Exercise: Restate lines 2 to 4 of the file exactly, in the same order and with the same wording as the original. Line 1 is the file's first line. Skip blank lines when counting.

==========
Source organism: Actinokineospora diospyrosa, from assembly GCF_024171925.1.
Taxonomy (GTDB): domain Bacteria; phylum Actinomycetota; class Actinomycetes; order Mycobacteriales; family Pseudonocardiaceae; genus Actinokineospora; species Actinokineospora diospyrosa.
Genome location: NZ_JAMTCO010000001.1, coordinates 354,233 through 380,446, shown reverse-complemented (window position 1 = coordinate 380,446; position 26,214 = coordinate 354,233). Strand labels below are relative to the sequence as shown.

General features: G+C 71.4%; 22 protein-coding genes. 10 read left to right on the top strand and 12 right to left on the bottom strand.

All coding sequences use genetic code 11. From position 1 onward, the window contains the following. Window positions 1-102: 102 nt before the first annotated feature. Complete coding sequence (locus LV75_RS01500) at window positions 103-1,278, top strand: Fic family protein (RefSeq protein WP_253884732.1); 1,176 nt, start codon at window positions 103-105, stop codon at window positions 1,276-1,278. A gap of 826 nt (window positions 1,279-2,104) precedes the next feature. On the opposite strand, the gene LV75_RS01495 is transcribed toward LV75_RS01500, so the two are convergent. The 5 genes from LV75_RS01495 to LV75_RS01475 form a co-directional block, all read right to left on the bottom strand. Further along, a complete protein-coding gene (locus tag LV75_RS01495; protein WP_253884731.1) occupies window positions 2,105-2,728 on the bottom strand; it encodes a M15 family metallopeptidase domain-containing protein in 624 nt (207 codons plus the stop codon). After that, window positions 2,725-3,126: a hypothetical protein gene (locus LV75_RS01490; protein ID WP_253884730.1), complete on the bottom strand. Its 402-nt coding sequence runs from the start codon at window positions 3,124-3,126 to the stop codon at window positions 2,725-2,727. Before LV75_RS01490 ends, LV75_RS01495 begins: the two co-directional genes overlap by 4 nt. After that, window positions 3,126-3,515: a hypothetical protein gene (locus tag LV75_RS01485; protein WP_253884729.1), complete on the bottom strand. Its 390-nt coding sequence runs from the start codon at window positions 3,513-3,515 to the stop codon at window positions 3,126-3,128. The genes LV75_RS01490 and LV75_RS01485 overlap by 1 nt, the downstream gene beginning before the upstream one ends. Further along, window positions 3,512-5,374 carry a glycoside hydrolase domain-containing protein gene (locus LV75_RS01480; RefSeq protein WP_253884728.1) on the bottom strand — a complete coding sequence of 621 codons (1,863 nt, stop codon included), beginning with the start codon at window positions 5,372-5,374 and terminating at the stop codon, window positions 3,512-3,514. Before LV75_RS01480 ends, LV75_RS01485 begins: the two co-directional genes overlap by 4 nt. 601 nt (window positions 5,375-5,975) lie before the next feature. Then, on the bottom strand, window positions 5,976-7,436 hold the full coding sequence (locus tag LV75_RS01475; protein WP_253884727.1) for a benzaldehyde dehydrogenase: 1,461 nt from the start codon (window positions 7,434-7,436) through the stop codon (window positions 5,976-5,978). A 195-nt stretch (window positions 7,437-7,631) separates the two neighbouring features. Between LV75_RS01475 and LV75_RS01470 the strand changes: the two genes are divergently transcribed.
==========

Taxonomy (GTDB): domain Bacteria; phylum Actinomycetota; class Actinomycetes; order Mycobacteriales; family Pseudonocardiaceae; genus Actinokineospora; species Actinokineospora diospyrosa.
Genome location: NZ_JAMTCO010000001.1, coordinates 354,233 through 380,446, shown reverse-complemented (window position 1 = coordinate 380,446; position 26,214 = coordinate 354,233). Strand labels below are relative to the sequence as shown.

General features: G+C 71.4%; 22 protein-coding genes. 10 read left to right on the top strand and 12 right to left on the bottom strand.